Assertive vs. Democratic Discipline in Classrooms

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  • 0:03 Background on…
  • 0:42 Assertive Discipline
  • 2:24 Democratic Discipline
  • 3:38 Lesson Summary
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Lesson Transcript
Instructor: Dana Dance-Schissel

Dana teaches social sciences at the college level and English and psychology at the high school level. She has master's degrees in applied, clinical and community psychology.

How should students be disciplined in the classroom? What method brings about the best results? This lesson will describe and differentiate between assertive discipline and democratic discipline. Examples and strategies for using both approaches will also be provided.

Background on Classroom Discipline

Do you ever struggle with behavioral issues in your classroom? If so, how do you handle them? Do you ignore undesired behaviors or instead discipline students who misbehave? What does discipline look like in your classroom? These questions are important to consider in terms of classroom discipline.

Discipline is most often defined as a punishment for undesired behavior. The overarching goal of discipline is usually focused on teaching correct ways of behaving. There are many different ways of disciplining students in the classroom. Let's take a closer look at two particular methods: assertive discipline and democratic discipline.

Assertive Discipline

Jamie is a student in your classroom. She struggles to stay seated in class and often gets up without permission and wanders around the classroom. This not only annoys you but is also beginning to distract the other students. How should Jamie be disciplined?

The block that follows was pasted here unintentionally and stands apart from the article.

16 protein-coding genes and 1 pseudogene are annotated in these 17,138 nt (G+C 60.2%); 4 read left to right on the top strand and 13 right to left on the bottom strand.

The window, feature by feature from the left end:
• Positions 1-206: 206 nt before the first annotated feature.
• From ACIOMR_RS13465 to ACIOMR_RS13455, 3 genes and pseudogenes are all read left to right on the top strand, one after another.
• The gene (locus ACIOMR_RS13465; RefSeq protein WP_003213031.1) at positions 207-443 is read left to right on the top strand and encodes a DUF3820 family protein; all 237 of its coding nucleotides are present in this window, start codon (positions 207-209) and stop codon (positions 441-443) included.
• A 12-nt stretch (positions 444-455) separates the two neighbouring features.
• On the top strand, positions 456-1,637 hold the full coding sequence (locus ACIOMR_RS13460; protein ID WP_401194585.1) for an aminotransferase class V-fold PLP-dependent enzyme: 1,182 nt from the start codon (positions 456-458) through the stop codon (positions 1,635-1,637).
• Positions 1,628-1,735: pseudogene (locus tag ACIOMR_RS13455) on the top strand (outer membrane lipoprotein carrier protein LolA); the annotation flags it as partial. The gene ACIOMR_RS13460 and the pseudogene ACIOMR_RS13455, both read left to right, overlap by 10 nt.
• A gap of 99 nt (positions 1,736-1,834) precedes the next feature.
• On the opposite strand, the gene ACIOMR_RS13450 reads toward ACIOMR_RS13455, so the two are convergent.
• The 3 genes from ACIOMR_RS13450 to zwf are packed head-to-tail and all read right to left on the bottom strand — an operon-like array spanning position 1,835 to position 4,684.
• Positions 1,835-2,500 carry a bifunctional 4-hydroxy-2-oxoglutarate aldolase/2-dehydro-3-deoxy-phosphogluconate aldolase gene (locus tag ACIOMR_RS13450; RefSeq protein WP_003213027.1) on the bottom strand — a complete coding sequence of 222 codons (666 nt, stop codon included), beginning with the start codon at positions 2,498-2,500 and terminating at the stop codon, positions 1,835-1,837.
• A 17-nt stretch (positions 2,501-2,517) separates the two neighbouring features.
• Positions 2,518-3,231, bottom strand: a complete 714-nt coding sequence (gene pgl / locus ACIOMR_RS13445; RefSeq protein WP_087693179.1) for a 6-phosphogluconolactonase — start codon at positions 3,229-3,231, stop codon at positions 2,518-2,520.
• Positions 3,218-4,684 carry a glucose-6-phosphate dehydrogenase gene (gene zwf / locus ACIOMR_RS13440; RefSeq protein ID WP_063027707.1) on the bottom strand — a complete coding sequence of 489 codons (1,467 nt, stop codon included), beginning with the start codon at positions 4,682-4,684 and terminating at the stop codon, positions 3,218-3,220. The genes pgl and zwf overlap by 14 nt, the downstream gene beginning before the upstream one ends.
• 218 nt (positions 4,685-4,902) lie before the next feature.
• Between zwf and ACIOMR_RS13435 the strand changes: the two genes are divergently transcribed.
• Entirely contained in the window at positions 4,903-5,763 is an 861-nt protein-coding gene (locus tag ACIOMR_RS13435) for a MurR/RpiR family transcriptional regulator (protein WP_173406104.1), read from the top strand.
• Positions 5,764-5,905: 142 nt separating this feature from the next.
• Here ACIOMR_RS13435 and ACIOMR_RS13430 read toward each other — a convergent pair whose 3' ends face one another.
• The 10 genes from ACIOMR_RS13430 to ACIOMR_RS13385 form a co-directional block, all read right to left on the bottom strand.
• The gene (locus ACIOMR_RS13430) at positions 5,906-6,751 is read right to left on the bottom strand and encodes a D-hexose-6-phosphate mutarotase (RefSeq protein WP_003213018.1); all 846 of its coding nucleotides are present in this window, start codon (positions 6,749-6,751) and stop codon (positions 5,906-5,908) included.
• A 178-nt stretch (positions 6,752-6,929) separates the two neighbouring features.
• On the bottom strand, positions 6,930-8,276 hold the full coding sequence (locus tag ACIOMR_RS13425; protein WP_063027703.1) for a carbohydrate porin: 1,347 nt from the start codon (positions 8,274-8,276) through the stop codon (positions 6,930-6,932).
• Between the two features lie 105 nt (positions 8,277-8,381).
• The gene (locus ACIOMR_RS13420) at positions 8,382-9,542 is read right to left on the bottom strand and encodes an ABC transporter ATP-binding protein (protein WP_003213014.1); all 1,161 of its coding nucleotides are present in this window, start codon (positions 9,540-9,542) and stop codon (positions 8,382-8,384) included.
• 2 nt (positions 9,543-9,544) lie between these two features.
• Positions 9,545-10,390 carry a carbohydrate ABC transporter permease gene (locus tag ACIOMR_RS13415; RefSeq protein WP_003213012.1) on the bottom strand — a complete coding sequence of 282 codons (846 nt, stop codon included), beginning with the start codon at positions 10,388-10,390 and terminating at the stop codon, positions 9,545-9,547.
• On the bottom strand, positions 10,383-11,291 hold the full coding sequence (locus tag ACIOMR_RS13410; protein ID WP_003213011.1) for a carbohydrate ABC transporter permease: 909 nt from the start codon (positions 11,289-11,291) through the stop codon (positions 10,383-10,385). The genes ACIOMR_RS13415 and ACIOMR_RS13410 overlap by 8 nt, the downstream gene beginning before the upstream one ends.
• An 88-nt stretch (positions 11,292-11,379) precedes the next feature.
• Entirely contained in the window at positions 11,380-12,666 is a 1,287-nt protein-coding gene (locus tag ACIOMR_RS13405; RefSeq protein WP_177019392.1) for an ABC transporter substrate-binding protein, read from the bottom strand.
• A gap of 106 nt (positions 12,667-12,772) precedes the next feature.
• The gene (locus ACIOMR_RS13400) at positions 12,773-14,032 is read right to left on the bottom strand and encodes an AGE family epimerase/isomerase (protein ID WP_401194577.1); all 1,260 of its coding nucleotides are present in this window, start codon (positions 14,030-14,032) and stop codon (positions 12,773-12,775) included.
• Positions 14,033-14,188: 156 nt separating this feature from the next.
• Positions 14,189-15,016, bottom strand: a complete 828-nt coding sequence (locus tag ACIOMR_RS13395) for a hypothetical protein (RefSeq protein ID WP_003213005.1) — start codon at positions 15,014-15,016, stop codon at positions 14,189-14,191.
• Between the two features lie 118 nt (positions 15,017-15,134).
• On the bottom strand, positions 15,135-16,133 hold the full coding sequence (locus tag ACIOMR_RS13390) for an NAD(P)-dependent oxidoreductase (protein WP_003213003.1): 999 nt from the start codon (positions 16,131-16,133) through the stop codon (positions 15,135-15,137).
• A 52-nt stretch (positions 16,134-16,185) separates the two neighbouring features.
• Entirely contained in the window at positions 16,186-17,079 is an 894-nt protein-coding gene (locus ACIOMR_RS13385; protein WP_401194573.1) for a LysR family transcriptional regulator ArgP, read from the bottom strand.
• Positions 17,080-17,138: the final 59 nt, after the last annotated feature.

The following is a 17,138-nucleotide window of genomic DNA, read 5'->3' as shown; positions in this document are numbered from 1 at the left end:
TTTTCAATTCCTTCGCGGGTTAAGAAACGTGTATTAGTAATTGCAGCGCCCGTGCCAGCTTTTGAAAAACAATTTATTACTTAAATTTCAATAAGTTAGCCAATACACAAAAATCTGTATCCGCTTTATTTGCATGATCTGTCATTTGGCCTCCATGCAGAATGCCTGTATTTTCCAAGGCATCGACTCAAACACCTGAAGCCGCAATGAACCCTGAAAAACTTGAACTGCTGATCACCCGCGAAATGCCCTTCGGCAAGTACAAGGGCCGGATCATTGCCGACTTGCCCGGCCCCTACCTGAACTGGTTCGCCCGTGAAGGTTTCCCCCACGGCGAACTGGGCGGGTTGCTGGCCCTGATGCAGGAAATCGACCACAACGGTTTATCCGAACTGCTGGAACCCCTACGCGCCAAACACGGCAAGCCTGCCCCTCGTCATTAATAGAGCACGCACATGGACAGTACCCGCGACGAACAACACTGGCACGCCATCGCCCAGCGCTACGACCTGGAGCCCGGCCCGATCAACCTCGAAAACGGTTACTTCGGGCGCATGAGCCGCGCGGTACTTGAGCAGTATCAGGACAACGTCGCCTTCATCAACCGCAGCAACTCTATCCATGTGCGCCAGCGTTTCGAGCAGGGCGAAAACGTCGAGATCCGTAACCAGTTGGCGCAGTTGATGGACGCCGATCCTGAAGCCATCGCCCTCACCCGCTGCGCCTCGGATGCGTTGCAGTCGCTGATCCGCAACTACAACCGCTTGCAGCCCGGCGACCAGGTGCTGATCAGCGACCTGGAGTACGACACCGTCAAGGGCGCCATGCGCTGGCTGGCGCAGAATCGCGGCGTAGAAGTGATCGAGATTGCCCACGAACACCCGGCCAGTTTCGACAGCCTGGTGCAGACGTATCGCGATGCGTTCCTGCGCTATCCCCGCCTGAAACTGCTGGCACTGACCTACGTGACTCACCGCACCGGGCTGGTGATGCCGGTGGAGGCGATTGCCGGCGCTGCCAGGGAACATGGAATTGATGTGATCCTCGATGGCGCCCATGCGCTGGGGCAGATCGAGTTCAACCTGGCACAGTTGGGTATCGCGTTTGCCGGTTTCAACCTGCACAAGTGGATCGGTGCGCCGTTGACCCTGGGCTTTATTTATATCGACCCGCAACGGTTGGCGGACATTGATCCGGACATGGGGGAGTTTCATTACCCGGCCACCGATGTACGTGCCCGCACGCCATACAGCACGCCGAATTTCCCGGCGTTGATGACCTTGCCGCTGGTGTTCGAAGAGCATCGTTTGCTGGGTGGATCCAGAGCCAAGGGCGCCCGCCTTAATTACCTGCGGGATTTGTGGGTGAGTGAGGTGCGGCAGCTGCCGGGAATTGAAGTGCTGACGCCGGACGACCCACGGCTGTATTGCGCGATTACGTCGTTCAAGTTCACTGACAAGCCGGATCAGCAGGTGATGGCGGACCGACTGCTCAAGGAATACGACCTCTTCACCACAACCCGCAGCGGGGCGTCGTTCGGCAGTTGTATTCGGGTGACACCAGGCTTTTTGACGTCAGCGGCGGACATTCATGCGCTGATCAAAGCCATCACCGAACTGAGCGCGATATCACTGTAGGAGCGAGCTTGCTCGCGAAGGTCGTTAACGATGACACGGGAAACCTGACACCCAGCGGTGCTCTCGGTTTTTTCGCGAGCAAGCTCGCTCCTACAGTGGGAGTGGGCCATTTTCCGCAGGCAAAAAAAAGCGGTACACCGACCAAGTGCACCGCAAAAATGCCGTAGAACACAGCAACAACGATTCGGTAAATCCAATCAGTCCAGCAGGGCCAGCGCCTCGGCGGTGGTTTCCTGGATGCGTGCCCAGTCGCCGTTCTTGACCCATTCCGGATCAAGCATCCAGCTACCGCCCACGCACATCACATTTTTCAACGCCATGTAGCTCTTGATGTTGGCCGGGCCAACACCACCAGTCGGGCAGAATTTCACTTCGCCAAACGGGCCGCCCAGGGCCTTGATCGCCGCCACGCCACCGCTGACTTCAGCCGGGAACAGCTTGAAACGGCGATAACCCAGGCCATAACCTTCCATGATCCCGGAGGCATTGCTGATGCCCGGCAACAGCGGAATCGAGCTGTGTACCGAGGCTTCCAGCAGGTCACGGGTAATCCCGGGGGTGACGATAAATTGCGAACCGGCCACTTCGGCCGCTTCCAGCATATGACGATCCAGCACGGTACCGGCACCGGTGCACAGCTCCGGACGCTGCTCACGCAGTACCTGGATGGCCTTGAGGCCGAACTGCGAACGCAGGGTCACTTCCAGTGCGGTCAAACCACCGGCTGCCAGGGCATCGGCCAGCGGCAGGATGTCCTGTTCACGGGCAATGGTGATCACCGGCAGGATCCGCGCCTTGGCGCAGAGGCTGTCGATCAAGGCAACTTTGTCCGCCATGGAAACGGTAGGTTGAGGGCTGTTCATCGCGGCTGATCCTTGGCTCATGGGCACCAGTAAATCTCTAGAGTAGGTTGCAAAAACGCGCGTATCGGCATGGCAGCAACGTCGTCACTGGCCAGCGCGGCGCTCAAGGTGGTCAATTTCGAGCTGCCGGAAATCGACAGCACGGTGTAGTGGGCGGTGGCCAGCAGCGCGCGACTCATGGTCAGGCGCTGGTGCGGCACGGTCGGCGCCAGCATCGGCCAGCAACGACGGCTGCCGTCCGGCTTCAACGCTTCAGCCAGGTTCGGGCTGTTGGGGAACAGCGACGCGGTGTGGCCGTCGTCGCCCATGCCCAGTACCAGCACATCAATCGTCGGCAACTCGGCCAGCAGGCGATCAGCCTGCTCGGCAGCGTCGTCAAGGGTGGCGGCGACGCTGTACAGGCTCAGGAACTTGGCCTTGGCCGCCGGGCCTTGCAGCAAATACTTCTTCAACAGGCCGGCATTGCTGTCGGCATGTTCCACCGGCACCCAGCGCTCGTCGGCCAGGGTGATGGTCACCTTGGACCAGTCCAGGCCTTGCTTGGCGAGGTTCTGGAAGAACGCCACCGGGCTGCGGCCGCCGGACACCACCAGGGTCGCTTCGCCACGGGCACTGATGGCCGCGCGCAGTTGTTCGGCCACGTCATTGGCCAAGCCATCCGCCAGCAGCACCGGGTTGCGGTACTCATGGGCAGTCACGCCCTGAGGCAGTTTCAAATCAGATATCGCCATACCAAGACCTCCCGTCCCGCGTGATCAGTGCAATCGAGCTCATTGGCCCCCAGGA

Assertive discipline, a method developed by the educators Lee and Marlene Cantor, places teachers in a position of authority in the classroom. Teachers define clear rules and expectations for behavior, while students must follow those rules to avoid punishment. Assertive discipline includes positive feedback for good behavior and specific punishments for disobeying the rules. How might Jamie's behavior be handled with assertive discipline?

As previously stated, in a classroom governed with assertive discipline, the teacher will clearly define the expectations for behavior. In other words, it should be clear to Jamie and the other students that leaving one's seat without permission is against the rules. This means that Jamie's refusal to do so is punishable.

Secondly, a classroom using assertive discipline will have clearly defined punishments for breaking the rules. Therefore, when Jamie leaves her seat and roams about the classroom, it's pretty clear to everyone that she will be punished in a specific way. The teacher might say, ''I like how Susan and Ron are staying seated. Jamie, leaving your seat without permission is not allowed in this classroom. You broke the rules and will need to stay after class today to discuss this with me. Please sit down now.''

Teachers using the assertive discipline approach remain calm and in control when facing disobedience. They issue praise and positive feedback for desired behavior, call students out when rules are broken, administer punishment, and explain the differences between behaviors that are acceptable and unacceptable.

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